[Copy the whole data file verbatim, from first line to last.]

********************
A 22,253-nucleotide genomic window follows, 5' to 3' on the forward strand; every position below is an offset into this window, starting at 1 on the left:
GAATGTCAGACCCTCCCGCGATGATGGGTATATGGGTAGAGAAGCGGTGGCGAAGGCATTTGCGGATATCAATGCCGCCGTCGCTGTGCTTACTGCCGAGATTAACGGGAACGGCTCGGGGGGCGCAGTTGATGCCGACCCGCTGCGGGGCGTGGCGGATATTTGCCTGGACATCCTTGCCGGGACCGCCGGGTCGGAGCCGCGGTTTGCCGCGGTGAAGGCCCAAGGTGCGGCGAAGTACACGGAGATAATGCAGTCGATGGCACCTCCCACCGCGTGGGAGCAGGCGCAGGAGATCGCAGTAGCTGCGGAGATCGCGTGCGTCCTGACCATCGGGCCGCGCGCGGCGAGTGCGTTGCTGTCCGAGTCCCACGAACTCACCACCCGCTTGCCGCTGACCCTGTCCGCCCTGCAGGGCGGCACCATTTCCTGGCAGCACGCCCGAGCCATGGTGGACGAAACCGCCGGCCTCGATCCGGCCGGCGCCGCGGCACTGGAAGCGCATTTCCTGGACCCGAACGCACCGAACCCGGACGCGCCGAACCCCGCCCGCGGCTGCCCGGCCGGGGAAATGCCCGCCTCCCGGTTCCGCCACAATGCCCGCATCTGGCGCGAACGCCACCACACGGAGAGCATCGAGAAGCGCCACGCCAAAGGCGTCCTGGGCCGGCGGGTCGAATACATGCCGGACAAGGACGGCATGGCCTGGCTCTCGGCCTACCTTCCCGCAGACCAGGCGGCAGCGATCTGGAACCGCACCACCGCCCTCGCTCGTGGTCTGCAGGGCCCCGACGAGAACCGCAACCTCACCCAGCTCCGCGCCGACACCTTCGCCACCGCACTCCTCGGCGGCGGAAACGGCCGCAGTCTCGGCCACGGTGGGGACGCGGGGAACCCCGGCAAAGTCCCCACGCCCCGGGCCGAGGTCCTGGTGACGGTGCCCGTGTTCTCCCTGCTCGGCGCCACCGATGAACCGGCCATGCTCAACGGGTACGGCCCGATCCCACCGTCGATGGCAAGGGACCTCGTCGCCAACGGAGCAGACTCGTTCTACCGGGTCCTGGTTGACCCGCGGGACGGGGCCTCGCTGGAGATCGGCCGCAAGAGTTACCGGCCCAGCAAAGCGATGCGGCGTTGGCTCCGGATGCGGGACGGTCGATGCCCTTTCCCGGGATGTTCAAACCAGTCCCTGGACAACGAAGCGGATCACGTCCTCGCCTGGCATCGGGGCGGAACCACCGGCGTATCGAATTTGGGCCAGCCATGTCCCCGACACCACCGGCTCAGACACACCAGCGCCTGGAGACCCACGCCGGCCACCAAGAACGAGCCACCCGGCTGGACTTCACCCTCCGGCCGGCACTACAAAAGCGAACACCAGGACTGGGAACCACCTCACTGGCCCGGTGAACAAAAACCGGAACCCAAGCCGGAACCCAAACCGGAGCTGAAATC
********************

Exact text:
A 22,253-nucleotide genomic window follows, 5' to 3' on the forward strand; every position below is an offset into this window, starting at 1 on the left:
GAATGTCAGACCCTCCCGCGATGATGGGTATATGGGTAGAGAAGCGGTGGCGAAGGCATTTGCGGATATCAATGCCGCCGTCGCTGTGCTTACTGCCGAGATTAACGGGAACGGCTCGGGGGGCGCAGTTGATGCCGACCCGCTGCGGGGCGTGGCGGATATTTGCCTGGACATCCTTGCCGGGACCGCCGGGTCGGAGCCGCGGTTTGCCGCGGTGAAGGCCCAAGGTGCGGCGAAGTACACGGAGATAATGCAGTCGATGGCACCTCCCACCGCGTGGGAGCAGGCGCAGGAGATCGCAGTAGCTGCGGAGATCGCGTGCGTCCTGACCATCGGGCCGCGCGCGGCGAGTGCGTTGCTGTCCGAGTCCCACGAACTCACCACCCGCTTGCCGCTGACCCTGTCCGCCCTGCAGGGCGGCACCATTTCCTGGCAGCACGCCCGAGCCATGGTGGACGAAACCGCCGGCCTCGATCCGGCCGGCGCCGCGGCACTGGAAGCGCATTTCCTGGACCCGAACGCACCGAACCCGGACGCGCCGAACCCCGCCCGCGGCTGCCCGGCCGGGGAAATGCCCGCCTCCCGGTTCCGCCACAATGCCCGCATCTGGCGCGAACGCCACCACACGGAGAGCATCGAGAAGCGCCACGCCAAAGGCGTCCTGGGCCGGCGGGTCGAATACATGCCGGACAAGGACGGCATGGCCTGGCTCTCGGCCTACCTTCCCGCAGACCAGGCGGCAGCGATCTGGAACCGCACCACCGCCCTCGCTCGTGGTCTGCAGGGCCCCGACGAGAACCGCAACCTCACCCAGCTCCGCGCCGACACCTTCGCCACCGCACTCCTCGGCGGCGGAAACGGCCGCAGTCTCGGCCACGGTGGGGACGCGGGGAACCCCGGCAAAGTCCCCACGCCCCGGGCCGAGGTCCTGGTGACGGTGCCCGTGTTCTCCCTGCTCGGCGCCACCGATGAACCGGCCATGCTCAACGGGTACGGCCCGATCCCACCGTCGATGGCAAGGGACCTCGTCGCCAACGGAGCAGACTCGTTCTACCGGGTCCTGGTTGACCCGCGGGACGGGGCCTCGCTGGAGATCGGCCGCAAGAGTTACCGGCCCAGCAAAGCGATGCGGCGTTGGCTCCGGATGCGGGACGGTCGATGCCCTTTCCCGGGATGTTCAAACCAGTCCCTGGACAACGAAGCGGATCACGTCCTCGCCTGGCATCGGGGCGGAACCACCGGCGTATCGAATTTGGGCCAGCCATGTCCCCGACACCACCGGCTCAGACACACCAGCGCCTGGAGACCCACGCCGGCCACCAAGAACGAGCCACCCGGCTGGACTTCACCCTCCGGCCGGCACTACAAAAGCGAACACCAGGACTGGGAACCACCTCACTGGCCCGGTGAACAAAAACCGGAACCCAAGCCGGAACCCAAACCGGAGCTGAAATC